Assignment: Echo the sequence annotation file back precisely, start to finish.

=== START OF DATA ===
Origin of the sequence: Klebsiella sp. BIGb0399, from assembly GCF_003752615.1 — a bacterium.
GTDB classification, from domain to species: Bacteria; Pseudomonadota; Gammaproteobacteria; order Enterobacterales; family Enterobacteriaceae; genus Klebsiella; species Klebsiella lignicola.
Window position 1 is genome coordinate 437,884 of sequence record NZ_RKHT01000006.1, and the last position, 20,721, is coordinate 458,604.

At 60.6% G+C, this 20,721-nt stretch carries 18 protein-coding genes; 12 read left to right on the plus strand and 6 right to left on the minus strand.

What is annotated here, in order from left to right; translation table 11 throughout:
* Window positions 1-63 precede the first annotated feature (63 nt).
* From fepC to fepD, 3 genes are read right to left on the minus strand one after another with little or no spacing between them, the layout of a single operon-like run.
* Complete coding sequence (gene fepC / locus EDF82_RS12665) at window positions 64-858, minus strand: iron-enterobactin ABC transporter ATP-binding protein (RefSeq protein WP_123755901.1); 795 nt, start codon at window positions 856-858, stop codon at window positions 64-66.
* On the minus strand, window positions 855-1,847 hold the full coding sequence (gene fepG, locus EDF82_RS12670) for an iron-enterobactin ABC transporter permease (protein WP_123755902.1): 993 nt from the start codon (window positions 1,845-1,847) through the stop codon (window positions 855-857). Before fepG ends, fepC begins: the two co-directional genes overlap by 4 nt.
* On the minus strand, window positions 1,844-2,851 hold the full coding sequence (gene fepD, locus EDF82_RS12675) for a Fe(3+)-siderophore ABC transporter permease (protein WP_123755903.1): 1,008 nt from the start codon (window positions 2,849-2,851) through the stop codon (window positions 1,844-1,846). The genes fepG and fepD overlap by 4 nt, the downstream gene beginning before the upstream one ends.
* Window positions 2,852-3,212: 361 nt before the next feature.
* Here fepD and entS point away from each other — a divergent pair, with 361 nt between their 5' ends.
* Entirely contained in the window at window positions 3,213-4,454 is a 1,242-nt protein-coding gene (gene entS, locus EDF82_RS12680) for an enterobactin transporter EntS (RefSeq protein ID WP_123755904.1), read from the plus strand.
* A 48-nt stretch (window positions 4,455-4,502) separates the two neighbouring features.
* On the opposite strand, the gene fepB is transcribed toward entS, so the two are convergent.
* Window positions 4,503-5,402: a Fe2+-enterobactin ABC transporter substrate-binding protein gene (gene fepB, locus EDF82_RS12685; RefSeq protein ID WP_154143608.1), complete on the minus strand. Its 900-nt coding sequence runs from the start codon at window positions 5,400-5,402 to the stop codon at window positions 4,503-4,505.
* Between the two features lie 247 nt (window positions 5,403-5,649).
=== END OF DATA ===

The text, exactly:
Origin of the sequence: Klebsiella sp. BIGb0399, from assembly GCF_003752615.1 — a bacterium.
GTDB classification, from domain to species: Bacteria; Pseudomonadota; Gammaproteobacteria; order Enterobacterales; family Enterobacteriaceae; genus Klebsiella; species Klebsiella lignicola.
Window position 1 is genome coordinate 437,884 of sequence record NZ_RKHT01000006.1, and the last position, 20,721, is coordinate 458,604.

At 60.6% G+C, this 20,721-nt stretch carries 18 protein-coding genes; 12 read left to right on the plus strand and 6 right to left on the minus strand.

What is annotated here, in order from left to right; translation table 11 throughout:
* Window positions 1-63 precede the first annotated feature (63 nt).
* From fepC to fepD, 3 genes are read right to left on the minus strand one after another with little or no spacing between them, the layout of a single operon-like run.
* Complete coding sequence (gene fepC / locus EDF82_RS12665) at window positions 64-858, minus strand: iron-enterobactin ABC transporter ATP-binding protein (RefSeq protein WP_123755901.1); 795 nt, start codon at window positions 856-858, stop codon at window positions 64-66.
* On the minus strand, window positions 855-1,847 hold the full coding sequence (gene fepG, locus EDF82_RS12670) for an iron-enterobactin ABC transporter permease (protein WP_123755902.1): 993 nt from the start codon (window positions 1,845-1,847) through the stop codon (window positions 855-857). Before fepG ends, fepC begins: the two co-directional genes overlap by 4 nt.
* On the minus strand, window positions 1,844-2,851 hold the full coding sequence (gene fepD, locus EDF82_RS12675) for a Fe(3+)-siderophore ABC transporter permease (protein WP_123755903.1): 1,008 nt from the start codon (window positions 2,849-2,851) through the stop codon (window positions 1,844-1,846). The genes fepG and fepD overlap by 4 nt, the downstream gene beginning before the upstream one ends.
* Window positions 2,852-3,212: 361 nt before the next feature.
* Here fepD and entS point away from each other — a divergent pair, with 361 nt between their 5' ends.
* Entirely contained in the window at window positions 3,213-4,454 is a 1,242-nt protein-coding gene (gene entS, locus EDF82_RS12680) for an enterobactin transporter EntS (RefSeq protein ID WP_123755904.1), read from the plus strand.
* A 48-nt stretch (window positions 4,455-4,502) separates the two neighbouring features.
* On the opposite strand, the gene fepB is transcribed toward entS, so the two are convergent.
* Window positions 4,503-5,402: a Fe2+-enterobactin ABC transporter substrate-binding protein gene (gene fepB, locus EDF82_RS12685; RefSeq protein ID WP_154143608.1), complete on the minus strand. Its 900-nt coding sequence runs from the start codon at window positions 5,400-5,402 to the stop codon at window positions 4,503-4,505.
* Between the two features lie 247 nt (window positions 5,403-5,649).